# Tension between two masses

1. Feb 11, 2009

### Caitlin Galla

1. The problem statement, all variables and given/known data

There is a 1.0 kg block on the left connected by a cord to a 2.5kg block on the right.
If this is being pulled from the right by a 50n force. What is the tension on the cord connecting the two masses.
There is also a small 2.0kg block in front of the 1.0 kg block that is not attached to the cord.
But if the blocks are pulled the 2.0 kg block will have to go with it.

2. Relevant equations

I found the acceleration of this system to be 9.1 m/s2.

I just need to find the tension equation to use for this problem.
Any ideas? Thanks

3. The attempt at a solution

2. Feb 11, 2009

Try the following approach:
1) What is the net force on the block on the 2.5 kg block?
2) What forces are directly acting on the 2.5 kg block?

Answer these questions and I think it should be clear how to procede

3. Feb 11, 2009

### Caitlin Galla

4. Feb 11, 2009

50 N is the net force acting on the blocks system, but it isn't the net force acting on the single block. To get that you will need to look at the acceleration of the block. Essentially you will need F = m a.

5. Feb 11, 2009

### Caitlin Galla

so if i use the mass of the block as 2.5 and times that by calculated acceleration it would be 2.5 x 9.1= 22.75. would that be the force acting on the single block? And it still isnt clear to me where to go from here.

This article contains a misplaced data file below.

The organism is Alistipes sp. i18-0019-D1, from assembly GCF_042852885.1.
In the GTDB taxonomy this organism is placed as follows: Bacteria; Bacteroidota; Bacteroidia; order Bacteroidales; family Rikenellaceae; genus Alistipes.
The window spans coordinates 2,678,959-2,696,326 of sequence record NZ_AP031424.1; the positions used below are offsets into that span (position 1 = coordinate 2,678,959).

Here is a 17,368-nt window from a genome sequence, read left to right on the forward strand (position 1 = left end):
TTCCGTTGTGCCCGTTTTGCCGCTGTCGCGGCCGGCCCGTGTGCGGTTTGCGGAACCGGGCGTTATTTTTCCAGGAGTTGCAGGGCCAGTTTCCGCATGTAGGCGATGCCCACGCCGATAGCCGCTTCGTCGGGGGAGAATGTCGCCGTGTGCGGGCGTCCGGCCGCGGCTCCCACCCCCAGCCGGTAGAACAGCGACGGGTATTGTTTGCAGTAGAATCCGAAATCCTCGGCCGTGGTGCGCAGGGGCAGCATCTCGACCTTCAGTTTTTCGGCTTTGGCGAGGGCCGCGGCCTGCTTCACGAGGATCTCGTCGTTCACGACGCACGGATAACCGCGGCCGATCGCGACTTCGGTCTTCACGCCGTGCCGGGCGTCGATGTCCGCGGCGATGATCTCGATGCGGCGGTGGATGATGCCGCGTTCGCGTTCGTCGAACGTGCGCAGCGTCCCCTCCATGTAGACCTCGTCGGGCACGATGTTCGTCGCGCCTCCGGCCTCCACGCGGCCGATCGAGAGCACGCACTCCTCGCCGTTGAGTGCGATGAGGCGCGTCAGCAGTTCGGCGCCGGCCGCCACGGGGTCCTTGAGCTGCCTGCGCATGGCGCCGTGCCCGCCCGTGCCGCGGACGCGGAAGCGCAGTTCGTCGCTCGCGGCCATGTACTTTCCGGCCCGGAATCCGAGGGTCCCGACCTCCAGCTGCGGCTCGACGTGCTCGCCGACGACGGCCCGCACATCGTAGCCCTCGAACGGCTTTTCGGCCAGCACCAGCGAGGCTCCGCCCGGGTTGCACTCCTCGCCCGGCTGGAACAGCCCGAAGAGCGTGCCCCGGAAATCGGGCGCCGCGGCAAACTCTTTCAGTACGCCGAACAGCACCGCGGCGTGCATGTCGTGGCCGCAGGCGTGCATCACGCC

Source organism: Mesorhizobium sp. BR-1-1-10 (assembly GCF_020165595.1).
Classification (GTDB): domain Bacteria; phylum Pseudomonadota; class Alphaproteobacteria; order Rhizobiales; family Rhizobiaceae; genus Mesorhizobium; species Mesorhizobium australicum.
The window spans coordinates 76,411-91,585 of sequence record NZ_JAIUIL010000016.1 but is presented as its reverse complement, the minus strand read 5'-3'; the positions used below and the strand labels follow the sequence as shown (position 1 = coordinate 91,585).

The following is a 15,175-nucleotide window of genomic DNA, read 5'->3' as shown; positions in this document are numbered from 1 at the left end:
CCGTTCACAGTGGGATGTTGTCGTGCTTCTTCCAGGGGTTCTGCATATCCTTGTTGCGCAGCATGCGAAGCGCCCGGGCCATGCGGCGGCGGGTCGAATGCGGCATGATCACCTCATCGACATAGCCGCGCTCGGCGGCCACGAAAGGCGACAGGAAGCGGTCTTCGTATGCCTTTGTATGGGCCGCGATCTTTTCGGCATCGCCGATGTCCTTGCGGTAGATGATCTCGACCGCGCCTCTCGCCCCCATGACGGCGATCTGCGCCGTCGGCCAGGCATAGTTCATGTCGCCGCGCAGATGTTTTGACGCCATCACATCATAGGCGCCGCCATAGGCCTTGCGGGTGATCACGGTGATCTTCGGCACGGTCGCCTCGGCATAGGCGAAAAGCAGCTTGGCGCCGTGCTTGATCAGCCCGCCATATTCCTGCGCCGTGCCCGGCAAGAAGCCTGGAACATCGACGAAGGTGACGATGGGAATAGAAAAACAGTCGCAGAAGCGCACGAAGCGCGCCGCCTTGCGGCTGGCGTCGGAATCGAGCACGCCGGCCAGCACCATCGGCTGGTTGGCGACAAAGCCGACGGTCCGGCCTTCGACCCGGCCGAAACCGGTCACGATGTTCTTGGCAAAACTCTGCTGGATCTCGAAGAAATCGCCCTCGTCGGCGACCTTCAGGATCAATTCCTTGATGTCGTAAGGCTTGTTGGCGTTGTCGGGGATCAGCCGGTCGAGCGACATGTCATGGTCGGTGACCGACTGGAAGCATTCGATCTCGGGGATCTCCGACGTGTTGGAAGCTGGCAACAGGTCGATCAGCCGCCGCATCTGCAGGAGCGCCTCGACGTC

6. Feb 11, 2009

Alright we have the net force, this is equivalent to the sum of all of the forces acting on the block. Now we need only list the forces acting on the block. Set up an algebraic expression like: $$22.75 N = F_{Tension}+F_{Other Force}$$ where the other forces are known and solve for $$F_{Tension}$$

7. Feb 11, 2009

### Caitlin Galla

which other forces are included here? is that just the known 50 N of force on the whole system?

8. Feb 11, 2009

Bingo The only other force that could be acting is the 50 N pull

9. Feb 11, 2009

### w3390

I have two questions for you:
(1) Is there any friction between the blocks and whatever they are resting on?
(2) If the 50N force pulling the right block is constant, then there shouldn't be
any acceleration.

I would approach this problem by first labeling all of the forces. If I understand correctly, all the blocks are resting on a frictionless table. Therefore, the sum of all forces in the y direction is zero. You then set a direction of motion as positive and the opposite direction as negative. In this case, it makes sense to set motion to the right as the +x direction. Since the force that the 1kg box exerts on the 2kg box is equal to the force that the 2kg box exerts on the 1kg box, there is no net force you have to worry about regarding the two boxes to the left. Therefore, your equation for the sum of all forces in the x direction will be
F(net)=ma
F(net)= F(pull)-F(tension)
F(pull)-F(tension)=ma=0
F(pull)= F(tension)= 50N

10. Feb 11, 2009

### Caitlin Galla

thanks so much. i am just struggling with physics a lot more than any other science class i have taken. i appreciate the help!!!

11. Feb 11, 2009

Err... the block definitely accelerates, a constant force definitely means a constant acceleration...